It was an odd set, packed with album tracks and B-sides. Although Morrissey has a new album of cover versions out later this month, he previewed only one song from it (the lovely Morning Starship by Jobriath). The album is titled California Son, emphasising his allegiance to his adopted home. Morrissey’s controversial support for right-wing political causes (including For Britain and Tommy Robinson) has created a quandary amongst a British fan base who perhaps idealised him as a liberal champion of the oppressed.

      [​IMG]
      Morrissey performing his Broadway debut at the Lunt-Fontanne Theatre CREDIT: TAYLOR HILL/ GETTY IMAGES NORTH AMERICA
      There were moves to boycott his tour last year, which was pre-emptively cancelled, and no UK dates have been announced for his latest venture. Yet, much of this American show seemed aimed at Britain. He poured a world of withering sarcasm, hurt and disdain into If You Don’t Like Me, Don’t Look At Me, a minor 2006 B-side to which he improvised the very British pay off: “Don’t get your knickers in a twist.”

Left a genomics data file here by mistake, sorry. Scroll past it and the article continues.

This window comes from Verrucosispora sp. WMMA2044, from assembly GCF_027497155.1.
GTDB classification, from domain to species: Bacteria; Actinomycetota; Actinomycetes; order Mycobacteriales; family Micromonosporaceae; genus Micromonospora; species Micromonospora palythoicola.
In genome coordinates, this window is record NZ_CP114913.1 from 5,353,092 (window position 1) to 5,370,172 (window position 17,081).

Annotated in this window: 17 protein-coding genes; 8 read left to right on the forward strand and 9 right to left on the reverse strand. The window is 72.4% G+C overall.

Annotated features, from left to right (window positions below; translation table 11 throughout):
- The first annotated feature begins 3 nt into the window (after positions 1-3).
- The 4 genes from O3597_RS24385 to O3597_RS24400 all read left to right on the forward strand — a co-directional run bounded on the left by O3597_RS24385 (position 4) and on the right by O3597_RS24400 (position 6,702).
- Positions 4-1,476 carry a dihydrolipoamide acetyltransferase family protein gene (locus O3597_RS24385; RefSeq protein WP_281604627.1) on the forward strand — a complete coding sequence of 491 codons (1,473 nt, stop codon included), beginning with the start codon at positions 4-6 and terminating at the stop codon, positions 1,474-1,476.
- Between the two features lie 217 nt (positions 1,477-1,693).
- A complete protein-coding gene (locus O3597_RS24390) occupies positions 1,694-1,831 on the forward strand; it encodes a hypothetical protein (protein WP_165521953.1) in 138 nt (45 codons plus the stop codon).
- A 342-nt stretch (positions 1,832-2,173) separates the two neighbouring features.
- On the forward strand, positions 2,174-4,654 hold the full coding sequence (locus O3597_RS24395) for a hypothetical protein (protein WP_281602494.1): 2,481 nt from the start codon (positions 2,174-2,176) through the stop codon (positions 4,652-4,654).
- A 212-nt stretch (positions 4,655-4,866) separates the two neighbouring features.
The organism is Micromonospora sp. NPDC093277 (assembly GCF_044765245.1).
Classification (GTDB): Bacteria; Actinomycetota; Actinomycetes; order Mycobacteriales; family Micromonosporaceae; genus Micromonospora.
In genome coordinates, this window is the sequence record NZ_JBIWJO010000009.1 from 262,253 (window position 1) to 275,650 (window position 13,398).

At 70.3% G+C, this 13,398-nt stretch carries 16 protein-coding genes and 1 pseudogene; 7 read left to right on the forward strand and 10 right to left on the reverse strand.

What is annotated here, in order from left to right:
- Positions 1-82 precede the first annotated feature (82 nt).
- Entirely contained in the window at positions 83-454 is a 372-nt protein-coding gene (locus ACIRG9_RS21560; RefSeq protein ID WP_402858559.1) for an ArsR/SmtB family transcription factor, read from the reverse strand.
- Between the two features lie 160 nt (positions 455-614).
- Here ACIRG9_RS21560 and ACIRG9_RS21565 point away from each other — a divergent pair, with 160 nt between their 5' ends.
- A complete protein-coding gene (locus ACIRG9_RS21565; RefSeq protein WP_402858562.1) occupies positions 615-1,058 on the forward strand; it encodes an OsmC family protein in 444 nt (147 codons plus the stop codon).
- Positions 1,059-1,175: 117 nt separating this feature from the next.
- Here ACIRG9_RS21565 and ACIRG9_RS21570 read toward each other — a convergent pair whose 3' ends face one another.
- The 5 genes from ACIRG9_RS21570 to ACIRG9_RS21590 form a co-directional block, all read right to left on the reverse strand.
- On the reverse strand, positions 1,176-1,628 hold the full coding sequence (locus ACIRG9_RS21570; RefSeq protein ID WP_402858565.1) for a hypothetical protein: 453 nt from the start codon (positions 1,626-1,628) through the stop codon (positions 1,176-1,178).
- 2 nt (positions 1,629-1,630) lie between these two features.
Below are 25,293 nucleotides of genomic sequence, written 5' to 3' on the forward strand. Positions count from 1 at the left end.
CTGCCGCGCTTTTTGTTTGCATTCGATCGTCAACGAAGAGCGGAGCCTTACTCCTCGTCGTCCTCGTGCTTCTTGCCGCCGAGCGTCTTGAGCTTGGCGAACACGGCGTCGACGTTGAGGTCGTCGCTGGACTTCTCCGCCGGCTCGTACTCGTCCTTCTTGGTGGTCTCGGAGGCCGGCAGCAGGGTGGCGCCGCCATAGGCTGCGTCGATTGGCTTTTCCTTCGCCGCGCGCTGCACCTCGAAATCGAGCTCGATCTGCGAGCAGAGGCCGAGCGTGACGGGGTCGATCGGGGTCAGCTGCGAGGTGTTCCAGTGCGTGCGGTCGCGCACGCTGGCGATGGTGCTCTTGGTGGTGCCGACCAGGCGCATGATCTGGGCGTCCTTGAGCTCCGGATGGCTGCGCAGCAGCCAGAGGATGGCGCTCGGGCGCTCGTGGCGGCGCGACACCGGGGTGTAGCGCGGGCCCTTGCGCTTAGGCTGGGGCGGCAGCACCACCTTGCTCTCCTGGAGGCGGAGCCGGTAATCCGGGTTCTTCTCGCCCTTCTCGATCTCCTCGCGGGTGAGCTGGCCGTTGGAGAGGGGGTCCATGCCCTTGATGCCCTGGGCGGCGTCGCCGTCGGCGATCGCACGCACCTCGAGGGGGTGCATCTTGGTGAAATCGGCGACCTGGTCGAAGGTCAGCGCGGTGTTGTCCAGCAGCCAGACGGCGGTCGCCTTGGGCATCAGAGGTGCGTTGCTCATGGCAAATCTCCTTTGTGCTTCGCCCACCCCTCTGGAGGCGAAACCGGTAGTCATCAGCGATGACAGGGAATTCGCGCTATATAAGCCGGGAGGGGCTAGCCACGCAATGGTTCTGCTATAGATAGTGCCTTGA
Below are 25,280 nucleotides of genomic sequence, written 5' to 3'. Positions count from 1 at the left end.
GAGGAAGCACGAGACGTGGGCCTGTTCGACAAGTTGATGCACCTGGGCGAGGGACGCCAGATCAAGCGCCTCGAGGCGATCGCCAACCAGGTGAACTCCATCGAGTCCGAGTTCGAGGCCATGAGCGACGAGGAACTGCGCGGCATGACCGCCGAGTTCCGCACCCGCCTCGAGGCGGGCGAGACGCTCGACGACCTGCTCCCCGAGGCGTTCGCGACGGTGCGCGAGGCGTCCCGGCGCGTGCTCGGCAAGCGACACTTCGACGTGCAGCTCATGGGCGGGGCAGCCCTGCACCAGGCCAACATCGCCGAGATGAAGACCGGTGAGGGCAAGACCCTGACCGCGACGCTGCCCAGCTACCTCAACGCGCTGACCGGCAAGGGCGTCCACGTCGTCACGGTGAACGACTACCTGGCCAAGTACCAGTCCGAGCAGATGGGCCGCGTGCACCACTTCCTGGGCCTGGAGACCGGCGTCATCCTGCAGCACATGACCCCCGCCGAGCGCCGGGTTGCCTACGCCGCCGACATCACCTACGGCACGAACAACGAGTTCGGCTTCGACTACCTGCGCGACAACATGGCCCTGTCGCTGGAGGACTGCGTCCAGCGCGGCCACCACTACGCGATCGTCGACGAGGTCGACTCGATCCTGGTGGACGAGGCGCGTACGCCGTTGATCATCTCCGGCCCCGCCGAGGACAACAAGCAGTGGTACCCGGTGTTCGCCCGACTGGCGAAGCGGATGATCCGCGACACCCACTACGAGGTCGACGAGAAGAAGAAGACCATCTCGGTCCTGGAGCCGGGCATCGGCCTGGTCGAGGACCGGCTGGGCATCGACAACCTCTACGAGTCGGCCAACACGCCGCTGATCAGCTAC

“Do you get it?” he asked the New York audience, who loyally cheered whether they got it or not. The unfolding narrative was a depiction of Morrissey’s feelings of bewilderment, hurt and anger at his homeland turning against him. And he delivered it with such passion and pizzazz, that it didn’t matter to his US audience that the message was not intended for them.

      The universal element of all his hit songs, from Smiths to solo career, is that each of us has a universe of feelings beneath our skin that the outside world can never see. This was a message driven home by a monumental version of Smiths classic How Soon Is Now?, with Morrissey wailing “I am human and I need to be loved… just like everybody else does!”

      The audience responded to every song as if it were a classic, because, frankly, in that intimate venue, in that moment, every song sounded like it was. Morrissey has been pretty consistently great over the years, and right now, on the cusp of turning 60, he is performing like his life depends upon it. And even though he has said many ill-considered things – the UK press-enraging “I see no difference between eating animals and paedophilia” is a particularly memorable example – it strikes me as a tragedy that this extraordinary Englishman no longer feels welcome in his homeland. Because this is a show that should be seen, a slice of rock theatre as life-enhancing, thought-provoking and emotionally powerful as any West End drama.
      • Like Like x 2